COMMENT by KIERAN FINNANE
From a distance, it looks like a row of softdrink dispensing machines, but up close it is revealed in all its glory as a heavy-handed piece of signage. Taking its cue from the Big Banana and the like, it’s a row of Big Books, there to hit you over the head with the fact that this is a public library.
I had entertained high hopes of a beautiful new entrance to the library when I learned in council papers that two of the town’s leading artists, Pip McManus and Elliat Rich, both with a strong record of work in public places, had been asked to present their conceptual designs for the project to the council’s Public Art Advisory Committee. I had also heard this presentation being referred to in council meetings as “a Master Plan”.
The papers record that they proposed a sandstone wall at the entrance, with writings carved into the stone as a feature, as well as a sandstone “welcome mat” with signage in steel lettering. The sandstone would have related well to the existing sandstone elements of the Civic Centre and reflected the natural beauty of the local landscape. The texts, we can imagine, would have reflected something of the cultural range of materials to be found inside the library.
The artists also proposed a pathway that would orient people towards the new entrance on the riverside of the building. This pathway would be textured with “a material resist” and when it rains embedded images would “come alive with stories”. This part of the project, credited to Rich, is underway. Contractors and a “working bee” team laid and textured the path last Friday. It winds from Gregory Terrace across the lawns, starting as a normal grey concrete path, shading into red and with the textured effect gradually emerging and fading.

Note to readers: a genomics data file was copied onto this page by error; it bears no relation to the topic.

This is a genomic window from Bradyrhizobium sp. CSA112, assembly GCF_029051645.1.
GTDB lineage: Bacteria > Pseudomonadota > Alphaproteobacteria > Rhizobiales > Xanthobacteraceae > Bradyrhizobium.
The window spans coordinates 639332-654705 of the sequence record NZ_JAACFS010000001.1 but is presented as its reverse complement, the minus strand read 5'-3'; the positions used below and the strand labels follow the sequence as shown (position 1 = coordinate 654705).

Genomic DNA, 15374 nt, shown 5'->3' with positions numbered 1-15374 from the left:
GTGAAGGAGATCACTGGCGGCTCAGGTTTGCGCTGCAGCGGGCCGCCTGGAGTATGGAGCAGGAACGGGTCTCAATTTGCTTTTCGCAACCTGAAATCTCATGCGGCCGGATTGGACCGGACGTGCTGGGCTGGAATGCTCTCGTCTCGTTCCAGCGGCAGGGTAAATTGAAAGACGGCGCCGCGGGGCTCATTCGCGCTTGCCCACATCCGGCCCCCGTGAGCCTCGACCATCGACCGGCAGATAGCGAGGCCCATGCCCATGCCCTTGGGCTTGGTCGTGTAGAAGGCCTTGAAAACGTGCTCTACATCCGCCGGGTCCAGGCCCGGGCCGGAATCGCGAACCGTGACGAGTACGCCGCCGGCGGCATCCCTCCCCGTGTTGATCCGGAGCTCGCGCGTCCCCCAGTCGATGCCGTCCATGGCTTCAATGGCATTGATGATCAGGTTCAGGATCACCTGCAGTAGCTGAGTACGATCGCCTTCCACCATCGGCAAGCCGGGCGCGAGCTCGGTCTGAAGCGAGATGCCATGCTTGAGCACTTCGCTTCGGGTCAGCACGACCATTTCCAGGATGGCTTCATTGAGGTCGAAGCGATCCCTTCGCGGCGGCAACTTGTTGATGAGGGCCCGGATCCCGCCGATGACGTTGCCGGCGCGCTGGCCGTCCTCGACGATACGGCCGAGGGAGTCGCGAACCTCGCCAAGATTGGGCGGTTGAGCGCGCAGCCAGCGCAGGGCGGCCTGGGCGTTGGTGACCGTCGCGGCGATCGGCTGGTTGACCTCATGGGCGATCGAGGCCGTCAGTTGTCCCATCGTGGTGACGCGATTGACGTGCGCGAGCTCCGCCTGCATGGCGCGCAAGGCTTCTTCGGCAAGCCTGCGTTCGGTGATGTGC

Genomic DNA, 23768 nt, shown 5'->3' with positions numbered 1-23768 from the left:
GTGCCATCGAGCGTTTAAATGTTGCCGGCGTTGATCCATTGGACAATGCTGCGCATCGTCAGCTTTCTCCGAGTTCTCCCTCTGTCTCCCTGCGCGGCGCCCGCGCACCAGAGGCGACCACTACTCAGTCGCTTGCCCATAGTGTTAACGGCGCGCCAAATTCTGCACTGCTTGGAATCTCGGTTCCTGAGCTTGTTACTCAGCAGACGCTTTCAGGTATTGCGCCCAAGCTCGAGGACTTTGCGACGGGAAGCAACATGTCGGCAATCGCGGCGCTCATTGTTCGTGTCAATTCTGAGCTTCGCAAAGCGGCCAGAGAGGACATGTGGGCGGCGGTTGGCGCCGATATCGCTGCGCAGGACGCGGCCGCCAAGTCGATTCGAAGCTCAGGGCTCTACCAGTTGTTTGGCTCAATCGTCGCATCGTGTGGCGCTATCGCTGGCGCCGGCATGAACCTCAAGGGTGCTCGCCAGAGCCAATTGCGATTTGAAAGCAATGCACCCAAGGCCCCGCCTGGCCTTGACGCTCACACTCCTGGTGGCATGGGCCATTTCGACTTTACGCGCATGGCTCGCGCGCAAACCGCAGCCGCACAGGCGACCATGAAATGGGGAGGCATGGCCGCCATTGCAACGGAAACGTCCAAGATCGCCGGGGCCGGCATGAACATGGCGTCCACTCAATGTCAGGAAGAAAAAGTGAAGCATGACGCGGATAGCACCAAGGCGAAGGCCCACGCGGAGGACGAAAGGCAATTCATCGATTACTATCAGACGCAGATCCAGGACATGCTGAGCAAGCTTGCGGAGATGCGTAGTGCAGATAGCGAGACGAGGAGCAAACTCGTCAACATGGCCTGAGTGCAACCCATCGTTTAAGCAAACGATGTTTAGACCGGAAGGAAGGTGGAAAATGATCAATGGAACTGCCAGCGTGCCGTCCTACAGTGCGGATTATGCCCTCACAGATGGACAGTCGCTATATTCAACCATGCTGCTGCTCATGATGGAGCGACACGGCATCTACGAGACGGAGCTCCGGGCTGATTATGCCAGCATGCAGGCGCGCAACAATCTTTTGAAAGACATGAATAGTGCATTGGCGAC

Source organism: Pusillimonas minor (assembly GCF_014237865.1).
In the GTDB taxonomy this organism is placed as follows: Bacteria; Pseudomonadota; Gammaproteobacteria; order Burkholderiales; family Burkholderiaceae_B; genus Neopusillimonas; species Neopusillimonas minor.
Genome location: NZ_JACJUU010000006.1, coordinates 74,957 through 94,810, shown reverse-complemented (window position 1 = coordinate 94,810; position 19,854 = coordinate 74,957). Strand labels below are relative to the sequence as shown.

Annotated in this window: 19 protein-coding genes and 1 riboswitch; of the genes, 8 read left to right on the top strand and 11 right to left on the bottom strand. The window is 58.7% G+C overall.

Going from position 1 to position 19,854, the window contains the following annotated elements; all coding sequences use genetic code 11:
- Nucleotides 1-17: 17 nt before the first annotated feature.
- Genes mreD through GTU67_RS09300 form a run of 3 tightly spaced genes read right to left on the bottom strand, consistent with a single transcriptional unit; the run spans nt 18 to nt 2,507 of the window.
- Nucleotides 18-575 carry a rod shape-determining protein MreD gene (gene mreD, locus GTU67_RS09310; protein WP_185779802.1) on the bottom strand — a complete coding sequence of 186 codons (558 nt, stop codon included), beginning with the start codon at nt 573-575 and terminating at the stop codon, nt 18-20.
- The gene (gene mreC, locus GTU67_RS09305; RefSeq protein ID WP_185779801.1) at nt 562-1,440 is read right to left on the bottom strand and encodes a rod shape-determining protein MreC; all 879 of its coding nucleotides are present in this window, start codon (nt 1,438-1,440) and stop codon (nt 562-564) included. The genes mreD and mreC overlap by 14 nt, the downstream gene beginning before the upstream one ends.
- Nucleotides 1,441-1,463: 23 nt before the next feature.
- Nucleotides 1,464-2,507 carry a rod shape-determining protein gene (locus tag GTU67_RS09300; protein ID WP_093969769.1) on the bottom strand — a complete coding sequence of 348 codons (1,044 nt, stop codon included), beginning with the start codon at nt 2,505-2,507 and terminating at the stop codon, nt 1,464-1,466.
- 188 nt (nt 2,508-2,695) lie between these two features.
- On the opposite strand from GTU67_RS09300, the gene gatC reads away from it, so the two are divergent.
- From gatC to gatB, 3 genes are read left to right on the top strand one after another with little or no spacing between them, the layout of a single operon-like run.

Following the path, you arrive in the courtyard from which the fence and gate have been removed. There is existing vegetation including a tall graceful river red gum, which connects the site well to the river that it now faces.
And then there are the clunky Big Books, crowding onto the small courtyard. Apart from their general ungainliness, there is also the matter of the message that these ‘books’ send. All eight of them are by Neville Shute of A Town Like Alice fame. So, one author, a white Anglo-Saxon male, who died in 1960. The library is named after Neville Shute and A Town Like Alice is part of our heritage. But is this the kind of aging mono-culture that we want to signal can be found inside?
Over the years the library has developed as a vital, multi-cultural communal space in a town where there are not too many of them. It also tries to keep abreast of the rapid changes in the way people consume information. The Internet and digital media are all part of what is on offer there and responsible for attracting many of its visitors. It places a strong emphasis on children and young people, in its collection and activities. The Big Books do nothing to reflect all of this.
According to CEO Rex Mooney the ‘books’ are part of the overall library refurbishment which began “prior to the calling of [art] works and the Master Plan”: “As an operational project this did not require consultation with the Public Art Advisory Committee (PAAC),” he says.
That’s a shame because I’m sure the the Public Art Advisory Committee would have advised against the Big Books and had a better idea. And what is the point of commissioning and paying for a “master plan” if you are going to start doing works – of high visual impact – in a piecemeal fashion that do not take it into account?
Council is in charge of the revitalisation of Todd Mall. A great deal of thinking, planning and design work has gone into this. Let’s hope ‘bright ideas’ under the heading of “operational projects” don’t undermine it.
COMMENT by KIERAN FINNANE